Sunday, December 9, 2012

Excerpt from 'Ensemble': Georgia Nickels' First Flash

The first flash I ever had, the very first one that I can recall, by now I've just had so many, but the first real vision I ever had was Pastor Randall's head, popped right open. I'm sure you can think of a better way to say it, you could find a fitting analogy. If I had told anybody about it, I might have described it looking like what a firecracker might do to a pumpkin. I must have been thirteen, must have been. They'll tell you I was a beautiful girl, with the fiery red atop my head. I never saw in myself what they saw in me, but they would tell you I was one of the lucky ones, born looking the way I did back in those days. I must have been thirteen, because it was also the same exact day that my first period came to me.
By all means, you could make something of that, like you could see connections, pictures, and maps in the stars. But to this day, I'll call it a coincidence.

So there I was, Sunday morning, between Mom and Dad, eyes closed. It was never enough for me to just listen to all those bible stories, to just accept the lesson, learn the moral, process the meaning. There's some things that the ear just doesn't do justice. I had to see it there, on the theatre screen of my eyelids, see every detail. So I never studied Pastor Randall's face on that Sunday morning. From what I recall, I never saw if his eyes were lowered or wandering, joyful or sad. I never read his lips to know for sure if he even meant what he was saying, if he himself believed it all. I guess everyone else just took him for granted. Sure, that voice of his, God given to sell something, whether it be used cars or new houses or religion. It was deep and bouncy, smooth and sharp, he had that confidence. The voice of any practiced speaker.

I never saw any good reason for him to blow his own skull to bits. Where did he even get a gun like that, back in those days? I've seen too damn much with these eyes to be fool enough to speculate. Some events, actions, ideas, there's just no why to be found. The skull that held the brain that powered the mouth that inspired hundreds every week, was now pieces scattered on the windshield and the wheel, all over his white shirt, the seat, the floor. The whole essence of a man turned to gore, violence, a bloody mess. When I saw it, when it flashed before my eyes, I damn near wet myself. It meant nothing in that moment, how could it? To me, it was just a waking nightmare, a four second horror flick. Never told Mom, sure never told Dad, kept it contained. Pastor Randall didn't say goodbye at the end of the service, he just slammed the book shut and walked away.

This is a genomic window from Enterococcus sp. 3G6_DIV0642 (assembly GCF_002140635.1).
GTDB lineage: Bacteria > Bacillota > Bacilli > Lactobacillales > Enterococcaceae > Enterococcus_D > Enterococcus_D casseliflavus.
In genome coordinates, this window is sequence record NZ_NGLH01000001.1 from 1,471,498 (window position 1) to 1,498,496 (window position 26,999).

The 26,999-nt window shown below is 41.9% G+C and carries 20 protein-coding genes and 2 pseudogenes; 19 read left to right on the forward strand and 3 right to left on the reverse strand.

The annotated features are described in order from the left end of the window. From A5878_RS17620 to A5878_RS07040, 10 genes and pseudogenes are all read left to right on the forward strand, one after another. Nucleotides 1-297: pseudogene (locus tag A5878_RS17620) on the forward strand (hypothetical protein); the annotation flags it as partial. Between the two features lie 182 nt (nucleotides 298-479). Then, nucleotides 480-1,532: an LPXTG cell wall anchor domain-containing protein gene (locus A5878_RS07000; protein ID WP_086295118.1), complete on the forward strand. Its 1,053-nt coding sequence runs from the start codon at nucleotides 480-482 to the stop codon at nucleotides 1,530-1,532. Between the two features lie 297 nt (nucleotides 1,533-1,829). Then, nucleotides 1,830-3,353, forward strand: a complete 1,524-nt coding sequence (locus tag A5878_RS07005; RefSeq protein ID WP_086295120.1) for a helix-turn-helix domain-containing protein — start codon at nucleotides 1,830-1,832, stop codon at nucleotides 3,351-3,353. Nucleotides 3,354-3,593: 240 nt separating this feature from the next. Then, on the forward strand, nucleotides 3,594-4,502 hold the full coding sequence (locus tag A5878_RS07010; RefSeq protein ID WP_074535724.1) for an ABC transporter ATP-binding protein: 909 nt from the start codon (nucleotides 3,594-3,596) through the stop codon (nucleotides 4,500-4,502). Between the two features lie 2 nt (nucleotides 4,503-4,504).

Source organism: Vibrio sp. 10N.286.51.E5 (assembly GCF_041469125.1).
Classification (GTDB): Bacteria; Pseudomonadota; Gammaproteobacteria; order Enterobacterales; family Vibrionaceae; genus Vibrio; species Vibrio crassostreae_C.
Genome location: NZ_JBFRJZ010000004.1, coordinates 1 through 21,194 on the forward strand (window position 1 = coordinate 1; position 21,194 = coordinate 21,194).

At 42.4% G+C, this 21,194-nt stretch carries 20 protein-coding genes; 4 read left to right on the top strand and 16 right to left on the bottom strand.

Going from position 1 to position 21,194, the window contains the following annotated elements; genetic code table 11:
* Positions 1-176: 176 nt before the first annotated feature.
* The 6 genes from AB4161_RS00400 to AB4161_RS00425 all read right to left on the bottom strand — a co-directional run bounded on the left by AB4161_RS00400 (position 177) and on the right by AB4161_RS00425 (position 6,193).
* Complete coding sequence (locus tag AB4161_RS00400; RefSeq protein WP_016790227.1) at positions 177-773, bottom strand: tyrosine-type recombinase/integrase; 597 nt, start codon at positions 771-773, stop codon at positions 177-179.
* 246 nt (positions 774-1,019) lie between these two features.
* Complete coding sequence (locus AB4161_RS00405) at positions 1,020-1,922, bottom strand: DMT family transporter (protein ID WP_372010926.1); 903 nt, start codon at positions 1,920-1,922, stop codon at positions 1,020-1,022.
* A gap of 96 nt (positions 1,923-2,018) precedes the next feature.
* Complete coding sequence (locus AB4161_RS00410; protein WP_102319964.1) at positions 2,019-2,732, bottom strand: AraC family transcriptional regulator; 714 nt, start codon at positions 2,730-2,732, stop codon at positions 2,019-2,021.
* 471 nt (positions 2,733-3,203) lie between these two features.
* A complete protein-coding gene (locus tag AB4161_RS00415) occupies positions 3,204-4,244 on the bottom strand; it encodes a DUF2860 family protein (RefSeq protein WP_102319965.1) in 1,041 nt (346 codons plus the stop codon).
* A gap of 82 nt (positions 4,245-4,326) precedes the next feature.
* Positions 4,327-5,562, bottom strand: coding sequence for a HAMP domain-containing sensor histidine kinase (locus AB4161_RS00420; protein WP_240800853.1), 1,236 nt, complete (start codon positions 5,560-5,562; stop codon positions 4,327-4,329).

Of course, there was always a gathering at the end, after party of sorts. My Mom and my Dad pulled me around, their little trophy girl, except now no longer innocent, having seen the bits of Pastor Randall's jaw sprayed across his lap. Brain, tongue, cheek, all looks the same to the coroner, all looks the same to the dry cleaner. Who can say for sure who exactly heard Mrs. Randall's scream first, but it tore through the lobby of the church, ripping voices out of throats, snacks away from fingertips, smiles away from faces. My Mom and my Dad kept me inside, they told me I didn't want to see what was out there in the parking lot. They thought I was the naive one, but they had no idea that I'd already seen it first. That's all I can remember about that particular day. Of course, the next Sunday, we had Pastor Fluke, and nobody said a damned word about the mess that Pastor Randall left.

With all I've seen, I don't get sensitive about too much these days. But, if you call this power I have a gift, if you try to tell me I'm special or tell me I have a talent, if you dare try to congratulate me for my ability, well, I just might tell you how your body looks when your life ends. I'd just have to glance at you once to know.

(End of Excerpt)

This is original writing from a novel-in-progress titled Ensemble. Please credit this work to the creator, Chessterr Hollowberry. Thanks!

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